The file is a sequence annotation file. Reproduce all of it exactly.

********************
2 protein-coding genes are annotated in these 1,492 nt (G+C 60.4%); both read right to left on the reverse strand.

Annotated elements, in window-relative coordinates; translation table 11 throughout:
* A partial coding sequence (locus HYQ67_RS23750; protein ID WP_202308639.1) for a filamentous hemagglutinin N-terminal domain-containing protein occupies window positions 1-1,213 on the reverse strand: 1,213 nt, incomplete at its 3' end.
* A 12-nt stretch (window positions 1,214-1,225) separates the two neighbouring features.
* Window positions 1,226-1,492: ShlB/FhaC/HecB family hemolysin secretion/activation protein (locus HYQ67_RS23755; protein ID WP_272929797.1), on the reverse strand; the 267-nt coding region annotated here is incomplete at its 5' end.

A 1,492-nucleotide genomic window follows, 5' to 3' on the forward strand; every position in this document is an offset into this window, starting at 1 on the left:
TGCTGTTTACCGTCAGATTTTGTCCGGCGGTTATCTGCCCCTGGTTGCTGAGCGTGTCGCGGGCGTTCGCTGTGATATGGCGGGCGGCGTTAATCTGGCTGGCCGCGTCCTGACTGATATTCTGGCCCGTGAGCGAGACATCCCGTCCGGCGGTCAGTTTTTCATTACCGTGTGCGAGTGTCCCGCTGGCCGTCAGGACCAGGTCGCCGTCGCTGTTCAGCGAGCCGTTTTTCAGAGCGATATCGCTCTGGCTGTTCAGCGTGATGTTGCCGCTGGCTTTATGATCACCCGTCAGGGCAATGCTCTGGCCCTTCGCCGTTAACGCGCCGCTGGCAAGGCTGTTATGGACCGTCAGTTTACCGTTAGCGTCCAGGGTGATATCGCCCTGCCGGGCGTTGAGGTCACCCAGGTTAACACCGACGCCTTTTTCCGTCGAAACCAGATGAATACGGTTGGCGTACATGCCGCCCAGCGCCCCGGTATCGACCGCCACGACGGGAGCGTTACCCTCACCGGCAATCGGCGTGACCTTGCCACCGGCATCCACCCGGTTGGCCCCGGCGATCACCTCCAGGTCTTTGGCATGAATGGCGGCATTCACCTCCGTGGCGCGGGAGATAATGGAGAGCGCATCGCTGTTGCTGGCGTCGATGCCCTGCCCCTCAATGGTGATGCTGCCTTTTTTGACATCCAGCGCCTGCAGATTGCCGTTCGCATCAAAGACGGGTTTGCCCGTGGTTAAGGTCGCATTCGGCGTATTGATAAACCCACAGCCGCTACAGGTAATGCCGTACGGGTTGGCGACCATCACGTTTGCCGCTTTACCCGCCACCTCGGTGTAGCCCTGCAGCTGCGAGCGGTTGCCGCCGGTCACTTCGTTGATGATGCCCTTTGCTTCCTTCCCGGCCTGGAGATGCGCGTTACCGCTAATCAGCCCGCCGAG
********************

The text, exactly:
2 protein-coding genes are annotated in these 1,492 nt (G+C 60.4%); both read right to left on the reverse strand.

Annotated elements, in window-relative coordinates; translation table 11 throughout:
* A partial coding sequence (locus HYQ67_RS23750; protein ID WP_202308639.1) for a filamentous hemagglutinin N-terminal domain-containing protein occupies window positions 1-1,213 on the reverse strand: 1,213 nt, incomplete at its 3' end.
* A 12-nt stretch (window positions 1,214-1,225) separates the two neighbouring features.
* Window positions 1,226-1,492: ShlB/FhaC/HecB family hemolysin secretion/activation protein (locus HYQ67_RS23755; protein ID WP_272929797.1), on the reverse strand; the 267-nt coding region annotated here is incomplete at its 5' end.

A 1,492-nucleotide genomic window follows, 5' to 3' on the forward strand; every position in this document is an offset into this window, starting at 1 on the left:
TGCTGTTTACCGTCAGATTTTGTCCGGCGGTTATCTGCCCCTGGTTGCTGAGCGTGTCGCGGGCGTTCGCTGTGATATGGCGGGCGGCGTTAATCTGGCTGGCCGCGTCCTGACTGATATTCTGGCCCGTGAGCGAGACATCCCGTCCGGCGGTCAGTTTTTCATTACCGTGTGCGAGTGTCCCGCTGGCCGTCAGGACCAGGTCGCCGTCGCTGTTCAGCGAGCCGTTTTTCAGAGCGATATCGCTCTGGCTGTTCAGCGTGATGTTGCCGCTGGCTTTATGATCACCCGTCAGGGCAATGCTCTGGCCCTTCGCCGTTAACGCGCCGCTGGCAAGGCTGTTATGGACCGTCAGTTTACCGTTAGCGTCCAGGGTGATATCGCCCTGCCGGGCGTTGAGGTCACCCAGGTTAACACCGACGCCTTTTTCCGTCGAAACCAGATGAATACGGTTGGCGTACATGCCGCCCAGCGCCCCGGTATCGACCGCCACGACGGGAGCGTTACCCTCACCGGCAATCGGCGTGACCTTGCCACCGGCATCCACCCGGTTGGCCCCGGCGATCACCTCCAGGTCTTTGGCATGAATGGCGGCATTCACCTCCGTGGCGCGGGAGATAATGGAGAGCGCATCGCTGTTGCTGGCGTCGATGCCCTGCCCCTCAATGGTGATGCTGCCTTTTTTGACATCCAGCGCCTGCAGATTGCCGTTCGCATCAAAGACGGGTTTGCCCGTGGTTAAGGTCGCATTCGGCGTATTGATAAACCCACAGCCGCTACAGGTAATGCCGTACGGGTTGGCGACCATCACGTTTGCCGCTTTACCCGCCACCTCGGTGTAGCCCTGCAGCTGCGAGCGGTTGCCGCCGGTCACTTCGTTGATGATGCCCTTTGCTTCCTTCCCGGCCTGGAGATGCGCGTTACCGCTAATCAGCCCGCCGAG